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MicroPython is a subset of Python designed to run on microcontrollers, making Python’s ease of use available for embedded systems.

Here are some background information:

  1. History and Development: Created in 2013 by Damien George via Kickstarter, along with the pyboard, MicroPython has evolved significantly over the years. Sales of updated versions of the pyboard, available in the MicroPython store, support ongoing development.

  2. Python for Microcontrollers: By using MicroPython, developers can leverage their Python skills to write software for microcontrollers, traditionally programmed in C. While not as fast as compiled C programs, MicroPython offers ease of development. It implements Python 3.4, with select features from later versions, but has notable differences and limitations compared to CPython.

  3. Optimizations and Performance: MicroPython includes optimizations for low-resource devices, such as avoiding heap allocation for small integers and using string interning. Developers can pre-compile Python modules to .mpy files to reduce overhead on microcontrollers. Frozen bytecode is another optimization, reducing RAM usage.

  4. Supported Hardware and Platforms: It supports over 150 microcontroller boards, including ESP32, ESP8266, STM32 ARM Cortex-M, Microchip SAMD, Nordic Semiconductor nRF5 chips, and Raspberry Pi Foundation RP2040-based boards. MicroPython has also been ported to the Zephyr real-time operating system, expanding its hardware compatibility.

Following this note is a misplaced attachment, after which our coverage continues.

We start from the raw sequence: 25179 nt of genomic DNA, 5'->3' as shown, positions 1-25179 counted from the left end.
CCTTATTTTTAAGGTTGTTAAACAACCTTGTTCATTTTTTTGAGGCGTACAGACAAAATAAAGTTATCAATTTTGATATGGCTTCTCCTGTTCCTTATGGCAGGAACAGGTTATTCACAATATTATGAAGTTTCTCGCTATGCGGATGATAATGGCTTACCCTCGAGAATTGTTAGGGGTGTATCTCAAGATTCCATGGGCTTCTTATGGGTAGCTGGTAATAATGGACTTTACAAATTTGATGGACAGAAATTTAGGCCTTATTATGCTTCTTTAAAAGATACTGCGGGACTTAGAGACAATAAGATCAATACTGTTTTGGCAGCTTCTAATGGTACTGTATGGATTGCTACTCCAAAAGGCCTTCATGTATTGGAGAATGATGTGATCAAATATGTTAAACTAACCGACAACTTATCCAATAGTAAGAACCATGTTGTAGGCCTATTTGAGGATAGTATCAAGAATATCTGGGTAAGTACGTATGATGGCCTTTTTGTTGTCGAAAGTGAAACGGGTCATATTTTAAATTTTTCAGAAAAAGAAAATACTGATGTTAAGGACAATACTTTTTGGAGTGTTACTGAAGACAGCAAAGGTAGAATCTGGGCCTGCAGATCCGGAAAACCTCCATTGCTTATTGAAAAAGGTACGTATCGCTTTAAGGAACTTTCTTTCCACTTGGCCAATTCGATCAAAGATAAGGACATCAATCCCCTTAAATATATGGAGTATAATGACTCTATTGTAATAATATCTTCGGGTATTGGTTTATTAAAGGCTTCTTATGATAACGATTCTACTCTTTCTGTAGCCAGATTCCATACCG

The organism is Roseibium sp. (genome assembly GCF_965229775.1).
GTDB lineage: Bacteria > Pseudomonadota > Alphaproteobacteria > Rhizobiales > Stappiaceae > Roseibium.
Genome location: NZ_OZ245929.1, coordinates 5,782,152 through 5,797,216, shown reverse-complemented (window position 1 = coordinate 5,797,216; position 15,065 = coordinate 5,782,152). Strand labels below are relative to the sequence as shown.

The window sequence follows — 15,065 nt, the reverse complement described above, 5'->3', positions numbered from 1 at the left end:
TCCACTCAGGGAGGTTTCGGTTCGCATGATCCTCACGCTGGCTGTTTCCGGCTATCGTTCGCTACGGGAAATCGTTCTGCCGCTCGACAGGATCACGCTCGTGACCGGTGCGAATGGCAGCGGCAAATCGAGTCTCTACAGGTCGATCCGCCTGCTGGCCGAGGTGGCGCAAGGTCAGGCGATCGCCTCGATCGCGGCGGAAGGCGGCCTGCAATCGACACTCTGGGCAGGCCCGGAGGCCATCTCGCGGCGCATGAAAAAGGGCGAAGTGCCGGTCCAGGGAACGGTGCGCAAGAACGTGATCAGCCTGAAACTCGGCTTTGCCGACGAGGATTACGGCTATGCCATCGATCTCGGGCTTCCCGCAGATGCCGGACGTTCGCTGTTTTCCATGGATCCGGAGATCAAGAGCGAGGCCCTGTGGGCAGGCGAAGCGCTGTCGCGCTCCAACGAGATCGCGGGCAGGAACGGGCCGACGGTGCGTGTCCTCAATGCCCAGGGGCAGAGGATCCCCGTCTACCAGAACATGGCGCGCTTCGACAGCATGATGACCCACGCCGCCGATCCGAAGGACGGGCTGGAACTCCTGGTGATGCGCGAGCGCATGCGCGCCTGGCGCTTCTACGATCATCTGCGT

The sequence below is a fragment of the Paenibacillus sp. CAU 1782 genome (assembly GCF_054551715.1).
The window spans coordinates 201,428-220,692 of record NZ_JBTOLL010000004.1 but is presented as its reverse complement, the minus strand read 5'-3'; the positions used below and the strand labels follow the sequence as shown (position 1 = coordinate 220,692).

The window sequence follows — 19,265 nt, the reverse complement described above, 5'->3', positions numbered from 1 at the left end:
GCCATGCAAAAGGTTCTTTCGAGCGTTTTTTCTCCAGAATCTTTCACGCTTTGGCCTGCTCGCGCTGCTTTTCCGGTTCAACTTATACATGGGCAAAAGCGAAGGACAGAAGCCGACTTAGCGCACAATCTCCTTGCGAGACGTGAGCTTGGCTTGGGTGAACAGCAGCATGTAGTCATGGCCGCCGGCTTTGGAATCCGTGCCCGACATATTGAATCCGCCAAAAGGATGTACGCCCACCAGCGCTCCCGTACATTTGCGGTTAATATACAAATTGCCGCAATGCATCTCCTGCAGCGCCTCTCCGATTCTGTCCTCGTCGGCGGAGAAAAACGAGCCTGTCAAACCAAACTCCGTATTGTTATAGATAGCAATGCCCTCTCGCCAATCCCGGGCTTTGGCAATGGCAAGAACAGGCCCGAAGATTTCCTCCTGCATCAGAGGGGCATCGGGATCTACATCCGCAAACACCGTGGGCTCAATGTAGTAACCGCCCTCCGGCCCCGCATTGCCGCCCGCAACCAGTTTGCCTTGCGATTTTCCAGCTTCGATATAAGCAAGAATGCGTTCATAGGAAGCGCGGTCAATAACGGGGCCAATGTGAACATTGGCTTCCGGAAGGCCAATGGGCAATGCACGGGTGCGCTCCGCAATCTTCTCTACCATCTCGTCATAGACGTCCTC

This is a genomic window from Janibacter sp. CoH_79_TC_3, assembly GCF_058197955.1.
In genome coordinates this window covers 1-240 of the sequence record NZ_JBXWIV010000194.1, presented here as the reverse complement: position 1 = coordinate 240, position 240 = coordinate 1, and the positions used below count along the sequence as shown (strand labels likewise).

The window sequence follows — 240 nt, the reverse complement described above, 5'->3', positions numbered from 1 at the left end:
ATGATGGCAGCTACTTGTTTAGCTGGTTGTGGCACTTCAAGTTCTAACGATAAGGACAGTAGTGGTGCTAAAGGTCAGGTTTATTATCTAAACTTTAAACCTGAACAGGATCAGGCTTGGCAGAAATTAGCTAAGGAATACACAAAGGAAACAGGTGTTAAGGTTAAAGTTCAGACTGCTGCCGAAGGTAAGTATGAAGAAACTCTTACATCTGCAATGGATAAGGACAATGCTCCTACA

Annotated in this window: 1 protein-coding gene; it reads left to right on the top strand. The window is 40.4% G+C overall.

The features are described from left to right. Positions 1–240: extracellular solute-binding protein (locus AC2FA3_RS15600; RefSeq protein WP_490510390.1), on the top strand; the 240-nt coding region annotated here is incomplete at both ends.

5. Development Environment: MicroPython provides a read-eval-print loop (REPL) shell accessible via a serial connection. Tools like Thonny, Mu Editor, and Arduino Lab for MicroPython support firmware installation and code upload. Two key files, and, are used for initialization and main program execution, respectively.

  6. Libraries: It includes reimplementations of Python standard library modules, MicroPython-specific functionality, and a repository of external libraries (micropython-lib) for additional features. The new package manager, mip, allows for easy library installation on network-capable boards.

  7. WebAssembly and Web Development: MicroPython can run in a web browser using WebAssembly, offering a smaller and faster alternative for web applications compared to Pyodide, as demonstrated in PyScript’s technical preview by Anaconda.

⇒ MicroPython is an accessible choice for programming microcontrollers, competing with platforms like Arduino (which requires C++ knowledge) and complementing other Python-based platforms like CircuitPython and Snek. Its suitability extends beyond microcontrollers to other constrained environments, including web applications via WebAssembly.

Page last modified: 2023-11-21 09:25:37